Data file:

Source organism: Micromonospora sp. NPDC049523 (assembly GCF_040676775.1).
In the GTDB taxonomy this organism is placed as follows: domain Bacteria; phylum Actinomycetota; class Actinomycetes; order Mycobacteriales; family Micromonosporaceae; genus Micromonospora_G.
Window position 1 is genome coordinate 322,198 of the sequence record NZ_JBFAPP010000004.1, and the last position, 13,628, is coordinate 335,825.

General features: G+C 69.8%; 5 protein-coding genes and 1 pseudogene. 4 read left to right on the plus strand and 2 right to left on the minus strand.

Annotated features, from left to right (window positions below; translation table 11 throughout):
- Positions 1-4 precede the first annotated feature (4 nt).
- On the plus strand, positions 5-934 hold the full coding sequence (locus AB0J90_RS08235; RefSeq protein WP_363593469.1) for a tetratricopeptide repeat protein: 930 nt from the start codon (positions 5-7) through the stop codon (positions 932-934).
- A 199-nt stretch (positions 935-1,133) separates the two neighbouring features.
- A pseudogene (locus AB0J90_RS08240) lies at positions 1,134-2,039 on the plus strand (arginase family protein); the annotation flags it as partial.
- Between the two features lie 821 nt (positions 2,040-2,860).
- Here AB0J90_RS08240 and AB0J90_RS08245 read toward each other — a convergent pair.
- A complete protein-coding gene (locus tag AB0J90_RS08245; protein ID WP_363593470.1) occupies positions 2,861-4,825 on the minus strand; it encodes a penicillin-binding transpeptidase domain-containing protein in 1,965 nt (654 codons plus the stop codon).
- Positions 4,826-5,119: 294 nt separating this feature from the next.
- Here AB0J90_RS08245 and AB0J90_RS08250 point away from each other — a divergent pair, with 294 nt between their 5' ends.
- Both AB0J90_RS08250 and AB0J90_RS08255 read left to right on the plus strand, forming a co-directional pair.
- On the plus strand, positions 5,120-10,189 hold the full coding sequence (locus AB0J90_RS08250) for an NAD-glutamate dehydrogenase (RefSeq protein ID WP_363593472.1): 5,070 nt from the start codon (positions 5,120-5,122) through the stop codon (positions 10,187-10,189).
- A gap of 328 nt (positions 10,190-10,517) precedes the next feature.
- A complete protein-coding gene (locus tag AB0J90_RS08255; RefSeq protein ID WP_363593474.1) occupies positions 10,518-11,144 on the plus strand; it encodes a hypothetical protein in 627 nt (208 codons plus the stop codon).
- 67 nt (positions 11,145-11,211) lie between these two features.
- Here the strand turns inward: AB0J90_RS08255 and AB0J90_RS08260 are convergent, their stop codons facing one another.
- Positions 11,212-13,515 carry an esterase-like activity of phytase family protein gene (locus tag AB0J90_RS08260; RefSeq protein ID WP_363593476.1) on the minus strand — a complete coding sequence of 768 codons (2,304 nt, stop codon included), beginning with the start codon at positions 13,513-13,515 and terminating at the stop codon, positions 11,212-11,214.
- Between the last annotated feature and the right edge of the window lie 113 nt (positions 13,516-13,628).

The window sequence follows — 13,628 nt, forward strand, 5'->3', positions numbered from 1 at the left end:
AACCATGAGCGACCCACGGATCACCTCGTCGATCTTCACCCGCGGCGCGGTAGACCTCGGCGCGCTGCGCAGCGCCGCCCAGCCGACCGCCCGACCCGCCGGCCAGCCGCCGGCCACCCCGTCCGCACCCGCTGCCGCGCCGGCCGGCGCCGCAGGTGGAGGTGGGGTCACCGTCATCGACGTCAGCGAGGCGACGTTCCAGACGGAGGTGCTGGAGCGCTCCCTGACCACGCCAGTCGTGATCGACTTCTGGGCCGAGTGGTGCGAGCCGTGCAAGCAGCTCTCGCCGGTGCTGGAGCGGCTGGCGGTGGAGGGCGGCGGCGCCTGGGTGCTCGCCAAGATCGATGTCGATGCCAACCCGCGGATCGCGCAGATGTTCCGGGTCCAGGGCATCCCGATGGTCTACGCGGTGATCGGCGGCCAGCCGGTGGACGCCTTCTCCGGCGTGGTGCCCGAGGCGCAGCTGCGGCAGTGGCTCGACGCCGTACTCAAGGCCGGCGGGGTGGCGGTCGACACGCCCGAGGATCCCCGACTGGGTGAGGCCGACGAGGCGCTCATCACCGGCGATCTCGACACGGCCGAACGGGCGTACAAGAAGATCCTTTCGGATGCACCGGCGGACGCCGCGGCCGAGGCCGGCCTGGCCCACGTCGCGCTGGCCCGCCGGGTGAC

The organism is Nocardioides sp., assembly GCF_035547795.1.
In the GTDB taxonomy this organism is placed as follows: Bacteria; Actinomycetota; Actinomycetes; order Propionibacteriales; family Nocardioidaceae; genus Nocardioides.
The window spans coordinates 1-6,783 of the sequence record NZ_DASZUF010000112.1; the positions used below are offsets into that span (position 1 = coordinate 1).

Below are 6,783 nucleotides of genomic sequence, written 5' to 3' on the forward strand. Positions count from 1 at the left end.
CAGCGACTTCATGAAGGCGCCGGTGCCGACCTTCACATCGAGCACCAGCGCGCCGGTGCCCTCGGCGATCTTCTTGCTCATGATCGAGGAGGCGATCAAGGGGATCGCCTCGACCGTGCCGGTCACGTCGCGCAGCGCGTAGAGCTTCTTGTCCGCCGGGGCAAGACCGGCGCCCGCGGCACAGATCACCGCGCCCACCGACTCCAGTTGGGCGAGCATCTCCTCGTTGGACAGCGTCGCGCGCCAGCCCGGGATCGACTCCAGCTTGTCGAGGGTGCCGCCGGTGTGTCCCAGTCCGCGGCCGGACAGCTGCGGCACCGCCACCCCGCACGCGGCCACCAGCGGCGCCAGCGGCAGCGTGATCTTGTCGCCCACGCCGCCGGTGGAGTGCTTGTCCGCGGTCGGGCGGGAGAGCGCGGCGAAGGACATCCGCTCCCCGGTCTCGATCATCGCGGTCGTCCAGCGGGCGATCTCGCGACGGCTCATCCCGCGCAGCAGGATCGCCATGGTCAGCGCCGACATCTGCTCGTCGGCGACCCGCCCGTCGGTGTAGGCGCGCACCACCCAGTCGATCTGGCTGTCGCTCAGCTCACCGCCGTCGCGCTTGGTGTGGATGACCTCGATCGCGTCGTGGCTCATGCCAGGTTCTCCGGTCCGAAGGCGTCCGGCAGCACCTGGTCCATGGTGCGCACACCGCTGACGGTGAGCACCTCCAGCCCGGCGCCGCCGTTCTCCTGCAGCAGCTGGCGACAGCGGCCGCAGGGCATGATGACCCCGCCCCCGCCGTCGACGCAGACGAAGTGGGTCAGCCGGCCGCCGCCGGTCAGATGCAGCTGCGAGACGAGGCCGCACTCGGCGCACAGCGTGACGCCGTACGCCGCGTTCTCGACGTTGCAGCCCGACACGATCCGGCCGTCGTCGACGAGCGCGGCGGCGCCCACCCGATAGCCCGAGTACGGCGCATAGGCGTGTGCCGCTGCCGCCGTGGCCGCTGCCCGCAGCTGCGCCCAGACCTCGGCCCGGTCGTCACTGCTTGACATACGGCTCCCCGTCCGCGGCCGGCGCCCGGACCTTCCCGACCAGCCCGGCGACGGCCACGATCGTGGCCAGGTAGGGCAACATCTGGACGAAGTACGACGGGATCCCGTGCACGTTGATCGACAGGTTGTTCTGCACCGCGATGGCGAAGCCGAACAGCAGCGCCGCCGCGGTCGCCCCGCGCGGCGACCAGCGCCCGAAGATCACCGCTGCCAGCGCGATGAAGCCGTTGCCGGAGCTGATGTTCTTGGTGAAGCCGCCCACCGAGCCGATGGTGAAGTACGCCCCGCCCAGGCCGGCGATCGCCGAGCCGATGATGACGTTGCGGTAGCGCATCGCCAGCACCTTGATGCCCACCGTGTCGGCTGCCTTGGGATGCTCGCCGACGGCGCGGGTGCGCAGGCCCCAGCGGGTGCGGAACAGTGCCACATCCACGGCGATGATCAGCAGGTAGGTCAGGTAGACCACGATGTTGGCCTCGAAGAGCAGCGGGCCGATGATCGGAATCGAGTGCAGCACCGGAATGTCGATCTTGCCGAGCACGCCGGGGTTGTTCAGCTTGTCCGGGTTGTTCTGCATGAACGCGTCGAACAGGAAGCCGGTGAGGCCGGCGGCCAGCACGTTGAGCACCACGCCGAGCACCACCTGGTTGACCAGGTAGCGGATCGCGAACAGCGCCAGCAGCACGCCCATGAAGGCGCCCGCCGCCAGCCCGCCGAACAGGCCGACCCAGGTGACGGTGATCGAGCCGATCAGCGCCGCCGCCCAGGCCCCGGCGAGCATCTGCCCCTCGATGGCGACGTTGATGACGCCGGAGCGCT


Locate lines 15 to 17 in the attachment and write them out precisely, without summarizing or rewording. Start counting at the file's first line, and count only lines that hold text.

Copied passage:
- Both AB0J90_RS08250 and AB0J90_RS08255 read left to right on the plus strand, forming a co-directional pair.
- On the plus strand, positions 5,120-10,189 hold the full coding sequence (locus AB0J90_RS08250) for an NAD-glutamate dehydrogenase (RefSeq protein ID WP_363593472.1): 5,070 nt from the start codon (positions 5,120-5,122) through the stop codon (positions 10,187-10,189).
- A gap of 328 nt (positions 10,190-10,517) precedes the next feature.